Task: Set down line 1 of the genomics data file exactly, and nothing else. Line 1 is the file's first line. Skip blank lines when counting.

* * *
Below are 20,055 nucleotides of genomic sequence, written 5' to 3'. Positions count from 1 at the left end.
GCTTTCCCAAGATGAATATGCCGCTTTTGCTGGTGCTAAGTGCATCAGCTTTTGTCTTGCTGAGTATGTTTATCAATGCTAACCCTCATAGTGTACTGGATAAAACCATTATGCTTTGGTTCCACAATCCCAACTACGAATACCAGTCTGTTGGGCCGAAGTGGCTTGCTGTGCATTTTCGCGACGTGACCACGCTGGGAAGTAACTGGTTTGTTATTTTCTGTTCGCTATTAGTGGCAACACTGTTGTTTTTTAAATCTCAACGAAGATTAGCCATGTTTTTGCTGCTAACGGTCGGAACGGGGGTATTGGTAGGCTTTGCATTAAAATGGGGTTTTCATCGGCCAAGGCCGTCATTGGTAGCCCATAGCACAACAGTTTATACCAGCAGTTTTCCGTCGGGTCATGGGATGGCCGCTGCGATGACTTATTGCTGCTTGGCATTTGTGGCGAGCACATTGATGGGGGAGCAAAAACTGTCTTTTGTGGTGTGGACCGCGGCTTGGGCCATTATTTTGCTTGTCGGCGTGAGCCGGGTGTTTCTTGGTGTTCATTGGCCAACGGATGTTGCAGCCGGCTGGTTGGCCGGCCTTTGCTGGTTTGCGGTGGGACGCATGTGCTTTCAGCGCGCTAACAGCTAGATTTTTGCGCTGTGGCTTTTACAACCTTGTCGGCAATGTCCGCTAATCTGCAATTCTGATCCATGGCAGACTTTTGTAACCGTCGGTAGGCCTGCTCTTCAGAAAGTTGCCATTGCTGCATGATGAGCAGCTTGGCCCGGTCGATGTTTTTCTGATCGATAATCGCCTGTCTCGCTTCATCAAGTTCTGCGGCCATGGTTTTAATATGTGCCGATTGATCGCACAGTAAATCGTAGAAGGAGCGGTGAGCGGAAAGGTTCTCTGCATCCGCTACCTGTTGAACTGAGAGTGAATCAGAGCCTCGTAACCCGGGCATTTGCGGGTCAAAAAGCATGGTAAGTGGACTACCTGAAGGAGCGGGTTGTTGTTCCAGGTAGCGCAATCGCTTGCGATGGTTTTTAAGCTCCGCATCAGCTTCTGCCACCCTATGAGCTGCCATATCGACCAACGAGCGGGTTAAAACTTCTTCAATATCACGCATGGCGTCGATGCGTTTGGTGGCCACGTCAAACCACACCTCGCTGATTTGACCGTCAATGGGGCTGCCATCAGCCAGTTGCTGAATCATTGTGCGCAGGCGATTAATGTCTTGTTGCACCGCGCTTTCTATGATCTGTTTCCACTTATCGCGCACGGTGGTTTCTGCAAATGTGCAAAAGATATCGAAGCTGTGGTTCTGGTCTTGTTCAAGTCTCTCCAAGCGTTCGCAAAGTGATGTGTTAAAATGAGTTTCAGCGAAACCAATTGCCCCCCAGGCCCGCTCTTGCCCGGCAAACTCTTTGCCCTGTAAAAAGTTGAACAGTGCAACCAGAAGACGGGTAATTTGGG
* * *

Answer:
Below are 20,055 nucleotides of genomic sequence, written 5' to 3'. Positions count from 1 at the left end.